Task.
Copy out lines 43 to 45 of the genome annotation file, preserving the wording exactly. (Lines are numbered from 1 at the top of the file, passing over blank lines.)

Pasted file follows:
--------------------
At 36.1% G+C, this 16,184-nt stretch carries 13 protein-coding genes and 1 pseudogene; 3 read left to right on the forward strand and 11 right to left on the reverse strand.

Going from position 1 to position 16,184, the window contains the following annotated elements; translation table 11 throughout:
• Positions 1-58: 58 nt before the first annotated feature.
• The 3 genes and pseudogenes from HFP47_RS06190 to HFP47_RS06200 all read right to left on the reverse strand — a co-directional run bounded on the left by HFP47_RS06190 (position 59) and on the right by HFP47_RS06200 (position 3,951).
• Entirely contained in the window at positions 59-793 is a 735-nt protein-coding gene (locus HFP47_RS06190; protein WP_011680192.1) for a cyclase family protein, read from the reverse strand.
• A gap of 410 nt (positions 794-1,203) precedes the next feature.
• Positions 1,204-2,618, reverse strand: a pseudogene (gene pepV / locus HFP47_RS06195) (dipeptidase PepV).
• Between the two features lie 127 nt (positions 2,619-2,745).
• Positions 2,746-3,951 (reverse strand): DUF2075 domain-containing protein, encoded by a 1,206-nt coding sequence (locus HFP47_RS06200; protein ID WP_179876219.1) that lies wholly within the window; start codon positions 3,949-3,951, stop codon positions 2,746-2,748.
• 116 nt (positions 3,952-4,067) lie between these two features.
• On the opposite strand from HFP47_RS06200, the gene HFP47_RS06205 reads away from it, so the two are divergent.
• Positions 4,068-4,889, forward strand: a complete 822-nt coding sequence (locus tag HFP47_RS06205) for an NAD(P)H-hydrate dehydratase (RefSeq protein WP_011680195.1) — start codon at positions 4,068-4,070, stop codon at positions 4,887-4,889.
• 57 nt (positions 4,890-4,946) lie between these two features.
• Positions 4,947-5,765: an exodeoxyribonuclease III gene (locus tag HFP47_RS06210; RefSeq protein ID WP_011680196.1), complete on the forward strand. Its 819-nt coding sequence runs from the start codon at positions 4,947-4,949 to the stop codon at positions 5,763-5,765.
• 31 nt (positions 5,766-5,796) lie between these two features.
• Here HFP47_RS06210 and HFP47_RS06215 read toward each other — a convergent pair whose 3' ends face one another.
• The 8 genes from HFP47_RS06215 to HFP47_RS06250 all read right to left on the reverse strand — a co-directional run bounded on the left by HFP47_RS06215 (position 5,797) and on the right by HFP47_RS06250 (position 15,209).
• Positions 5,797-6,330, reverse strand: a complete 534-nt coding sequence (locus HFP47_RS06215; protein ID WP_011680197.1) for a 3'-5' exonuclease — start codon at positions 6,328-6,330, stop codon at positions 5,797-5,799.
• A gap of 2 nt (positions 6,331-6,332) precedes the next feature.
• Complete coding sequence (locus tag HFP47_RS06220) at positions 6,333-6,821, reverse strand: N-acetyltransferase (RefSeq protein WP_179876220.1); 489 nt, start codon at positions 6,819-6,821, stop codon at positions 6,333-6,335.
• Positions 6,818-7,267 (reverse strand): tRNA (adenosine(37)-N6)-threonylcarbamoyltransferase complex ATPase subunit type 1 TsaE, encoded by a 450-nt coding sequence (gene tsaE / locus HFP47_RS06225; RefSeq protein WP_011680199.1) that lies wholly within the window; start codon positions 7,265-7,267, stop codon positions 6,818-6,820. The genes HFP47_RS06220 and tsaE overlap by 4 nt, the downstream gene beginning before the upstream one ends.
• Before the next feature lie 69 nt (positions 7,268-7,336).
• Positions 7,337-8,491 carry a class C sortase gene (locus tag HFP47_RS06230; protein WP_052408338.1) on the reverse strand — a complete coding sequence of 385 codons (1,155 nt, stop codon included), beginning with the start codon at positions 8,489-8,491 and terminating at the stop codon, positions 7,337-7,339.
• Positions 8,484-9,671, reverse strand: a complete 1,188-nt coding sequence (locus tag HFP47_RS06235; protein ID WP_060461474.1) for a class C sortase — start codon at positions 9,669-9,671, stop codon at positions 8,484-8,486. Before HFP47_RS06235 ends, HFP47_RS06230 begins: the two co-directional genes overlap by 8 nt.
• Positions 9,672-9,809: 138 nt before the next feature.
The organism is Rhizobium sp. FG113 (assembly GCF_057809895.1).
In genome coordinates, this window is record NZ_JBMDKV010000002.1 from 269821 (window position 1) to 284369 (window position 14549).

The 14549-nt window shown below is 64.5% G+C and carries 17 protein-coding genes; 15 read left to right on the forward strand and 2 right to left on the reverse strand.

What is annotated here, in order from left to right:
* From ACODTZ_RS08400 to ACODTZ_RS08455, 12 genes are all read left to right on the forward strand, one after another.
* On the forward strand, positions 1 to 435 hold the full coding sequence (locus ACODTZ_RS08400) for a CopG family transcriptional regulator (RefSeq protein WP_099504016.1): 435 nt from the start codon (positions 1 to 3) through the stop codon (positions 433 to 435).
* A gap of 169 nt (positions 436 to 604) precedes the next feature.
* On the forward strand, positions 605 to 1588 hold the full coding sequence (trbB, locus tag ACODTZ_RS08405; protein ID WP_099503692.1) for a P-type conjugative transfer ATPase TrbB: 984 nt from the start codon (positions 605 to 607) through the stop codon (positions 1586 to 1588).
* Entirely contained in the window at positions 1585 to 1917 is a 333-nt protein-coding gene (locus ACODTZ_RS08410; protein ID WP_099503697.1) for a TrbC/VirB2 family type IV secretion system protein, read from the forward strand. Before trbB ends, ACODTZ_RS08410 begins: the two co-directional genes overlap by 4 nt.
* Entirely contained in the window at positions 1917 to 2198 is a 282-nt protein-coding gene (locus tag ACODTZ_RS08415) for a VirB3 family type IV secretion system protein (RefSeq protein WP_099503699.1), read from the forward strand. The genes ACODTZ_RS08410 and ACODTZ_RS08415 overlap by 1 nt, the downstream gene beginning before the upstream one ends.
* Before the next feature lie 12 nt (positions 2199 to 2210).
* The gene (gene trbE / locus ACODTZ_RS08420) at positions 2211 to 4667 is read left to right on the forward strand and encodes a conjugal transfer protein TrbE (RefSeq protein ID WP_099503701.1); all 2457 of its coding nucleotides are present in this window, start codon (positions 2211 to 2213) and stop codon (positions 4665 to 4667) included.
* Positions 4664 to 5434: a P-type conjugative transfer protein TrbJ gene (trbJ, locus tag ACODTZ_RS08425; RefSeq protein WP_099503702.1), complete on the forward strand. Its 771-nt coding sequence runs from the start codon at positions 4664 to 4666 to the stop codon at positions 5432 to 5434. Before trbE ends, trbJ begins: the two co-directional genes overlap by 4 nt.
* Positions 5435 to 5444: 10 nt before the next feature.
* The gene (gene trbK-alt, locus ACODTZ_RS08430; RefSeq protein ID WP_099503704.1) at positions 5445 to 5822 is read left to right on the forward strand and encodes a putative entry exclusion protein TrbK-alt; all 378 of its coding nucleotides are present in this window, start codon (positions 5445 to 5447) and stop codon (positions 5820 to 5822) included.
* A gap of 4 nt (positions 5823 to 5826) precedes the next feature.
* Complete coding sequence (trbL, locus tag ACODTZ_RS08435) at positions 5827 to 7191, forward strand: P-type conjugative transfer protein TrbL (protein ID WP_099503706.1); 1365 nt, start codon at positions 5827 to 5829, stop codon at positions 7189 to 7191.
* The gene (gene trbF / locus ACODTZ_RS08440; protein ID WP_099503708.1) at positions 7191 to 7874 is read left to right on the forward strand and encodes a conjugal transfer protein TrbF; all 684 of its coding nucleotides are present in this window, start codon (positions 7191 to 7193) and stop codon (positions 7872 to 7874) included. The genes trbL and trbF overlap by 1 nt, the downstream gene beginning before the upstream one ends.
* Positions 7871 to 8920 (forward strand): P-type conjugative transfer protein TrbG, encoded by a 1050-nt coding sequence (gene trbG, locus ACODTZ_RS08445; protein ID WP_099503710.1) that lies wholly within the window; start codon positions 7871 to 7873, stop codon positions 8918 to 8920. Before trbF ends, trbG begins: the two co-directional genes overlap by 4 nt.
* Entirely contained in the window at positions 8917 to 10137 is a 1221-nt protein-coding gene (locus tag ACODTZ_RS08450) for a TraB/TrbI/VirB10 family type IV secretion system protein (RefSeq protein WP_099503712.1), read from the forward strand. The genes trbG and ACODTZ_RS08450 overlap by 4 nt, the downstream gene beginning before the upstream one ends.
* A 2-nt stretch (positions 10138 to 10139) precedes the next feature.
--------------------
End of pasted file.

* The gene (gene trbF / locus ACODTZ_RS08440; protein ID WP_099503708.1) at positions 7191 to 7874 is read left to right on the forward strand and encodes a conjugal transfer protein TrbF; all 684 of its coding nucleotides are present in this window, start codon (positions 7191 to 7193) and stop codon (positions 7872 to 7874) included. The genes trbL and trbF overlap by 1 nt, the downstream gene beginning before the upstream one ends.
* Positions 7871 to 8920 (forward strand): P-type conjugative transfer protein TrbG, encoded by a 1050-nt coding sequence (gene trbG, locus ACODTZ_RS08445; protein ID WP_099503710.1) that lies wholly within the window; start codon positions 7871 to 7873, stop codon positions 8918 to 8920. Before trbF ends, trbG begins: the two co-directional genes overlap by 4 nt.
* Entirely contained in the window at positions 8917 to 10137 is a 1221-nt protein-coding gene (locus tag ACODTZ_RS08450) for a TraB/TrbI/VirB10 family type IV secretion system protein (RefSeq protein WP_099503712.1), read from the forward strand. The genes trbG and ACODTZ_RS08450 overlap by 4 nt, the downstream gene beginning before the upstream one ends.